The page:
Equal-Volume Strength Training With Different Training Frequencies Induces Similar Muscle Hypertrophy and Strength Improvement in Trained Participants
Peer reviewed, Journal article
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Original versionFrontiers in Physiology. 2022, 12 . 10.3389/fphys.2021.789403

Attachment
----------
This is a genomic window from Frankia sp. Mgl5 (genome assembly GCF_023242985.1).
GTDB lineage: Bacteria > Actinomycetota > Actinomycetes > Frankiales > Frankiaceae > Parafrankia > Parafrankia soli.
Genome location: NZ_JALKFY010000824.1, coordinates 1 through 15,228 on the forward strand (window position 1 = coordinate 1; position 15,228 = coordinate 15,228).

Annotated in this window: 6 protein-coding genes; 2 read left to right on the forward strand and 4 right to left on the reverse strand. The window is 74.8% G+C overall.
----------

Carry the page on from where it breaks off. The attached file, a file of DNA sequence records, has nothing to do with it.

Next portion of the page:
The main goal of the current study was to compare the effects of volume-equated training frequency on gains in muscle mass and strength. In addition, we aimed to investigate whether the effect of training frequency was affected by the complexity, concerning the degrees of freedom, of an exercise. Participants were randomized to a moderate training frequency group (two weekly sessions) or high training frequency group (four weekly sessions). Twenty-one participants (male: 11, female: 10, age: 25.9 ± 4.0) completed the 9-week whole-body progressive heavy resistance training intervention with moderate (n = 13) or high (n = 8) training frequency. Whole-body and regional changes in lean mass were measured using dual-energy x-ray absorptiometry, while the vastus lateralis thickness was measured by ultrasound. Changes in muscle strength were measured as one repetition maximum for squat, hack squat, bench press, and chest press. No differences between groups were observed for any of the measures of muscle growth or muscle strength. Muscle strength increased to a greater extent in hack squat and chest press than squat and bench press for both moderate (50 and 21% vs. 19 and 14%, respectively) and high-frequency groups (63 and 31% vs. 19 and 16%, respectively), with no differences between groups. These results suggest that training frequency is less decisive when weekly training volume is equated. Further, familiarity with an exercise seems to be of greater importance for strength adaptations than the complexity of the exercise.